Five female Naval Academy graduates criticized Democratic Senate candidate Jim Webb, a decorated veteran and former secretary of the Navy, for a 1979 magazine article in which he objected to women serving in combat.

The women, who attended the academy in the late 1970s and early'80s, said Wednesday that the column in Washingtonian magazine emboldened male midshipmen to humiliate them. Some of the men even wore"Jim Webb Fan Club"T-shirts.

"I was devastated to be told by a war hero that the academy should be shut down rather than accept me and that my very presence was responsible for the degradation of the military,"said Jennifer Brooks, a 1982 graduate now retired after 20 years in the Navy.

The women spoke at a news conference organized and paid for by Webb's Republican opponent, Sen. George Allen, in a race that polls show is about even.

The women said Webb's article,"Women Can't Fight,"made almost intolerable the already edgy relationship between male midshipmen and female midshipmen, first admitted to military service academies in 1976.

Excerpts from the article, in large bold print, hung against a black drape behind a podium theatrically lit for a camera crew of the Republican media firm producing Allen's campaign ads.

In the article, Webb describes the horror of combat in Vietnam for the Marine infantry company he commanded and explains why he believes it was no place for a woman. He wrote that he had never met a woman, including those at the academy who would become Navy officers,"whom I would trust to provide those men with combat leadership."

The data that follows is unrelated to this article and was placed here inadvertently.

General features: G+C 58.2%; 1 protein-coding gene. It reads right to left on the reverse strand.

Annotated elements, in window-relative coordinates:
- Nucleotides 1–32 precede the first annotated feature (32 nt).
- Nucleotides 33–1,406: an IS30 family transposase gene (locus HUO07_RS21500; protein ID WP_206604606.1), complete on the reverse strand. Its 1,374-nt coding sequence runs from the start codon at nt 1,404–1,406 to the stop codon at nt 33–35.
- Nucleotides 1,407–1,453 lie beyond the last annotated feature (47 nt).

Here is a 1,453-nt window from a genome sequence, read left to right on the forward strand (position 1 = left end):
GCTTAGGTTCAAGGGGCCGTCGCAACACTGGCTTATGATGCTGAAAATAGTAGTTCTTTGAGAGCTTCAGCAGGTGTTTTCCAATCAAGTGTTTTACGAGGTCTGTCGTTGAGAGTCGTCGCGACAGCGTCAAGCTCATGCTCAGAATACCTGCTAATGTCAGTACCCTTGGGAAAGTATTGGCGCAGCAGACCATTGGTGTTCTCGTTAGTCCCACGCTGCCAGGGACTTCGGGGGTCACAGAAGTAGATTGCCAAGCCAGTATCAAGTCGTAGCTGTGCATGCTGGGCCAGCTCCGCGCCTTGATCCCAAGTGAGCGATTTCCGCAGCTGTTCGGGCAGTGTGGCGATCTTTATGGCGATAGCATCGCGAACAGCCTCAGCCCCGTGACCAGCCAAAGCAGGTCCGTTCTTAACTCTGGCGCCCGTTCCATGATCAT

The article also described an academy residence hall that housed 4,000 men and 300 women as"a horny woman's dream."

"There was no way, ... no method to getting away from the intense, almost palpable resentment,"Brooks said."It was unbelievably demoralizing to be painted as a pampered slut who was just taking up classroom space and predestined to endanger the lives of the brave young men around me."

In a statement released by Webb's campaign, he said he did not anticipate the widespread reaction to his article,"and to the extent that my writing subjected women at the Academy or the active Armed Forces to undue hardship, I remain profoundly sorry."

Webb said in the statement he wrote the article"during a time of great emotional debate over a wide array of social issues in this country, and the tone of this article was no exception."He said he is"completely comfortable"with women's roles in today's military.

One of the women, 1982 graduate Linda Postenreider, said she spoke to Webb by phone on Tuesday night.

"He seemed willing to consider an apology or at least an acknowledgment to the brigade, especially those who served in the classes of'80 through'89, for his article that caused such grief and destruction,"said Postenreider, who now lives in California and is a registered Democrat.

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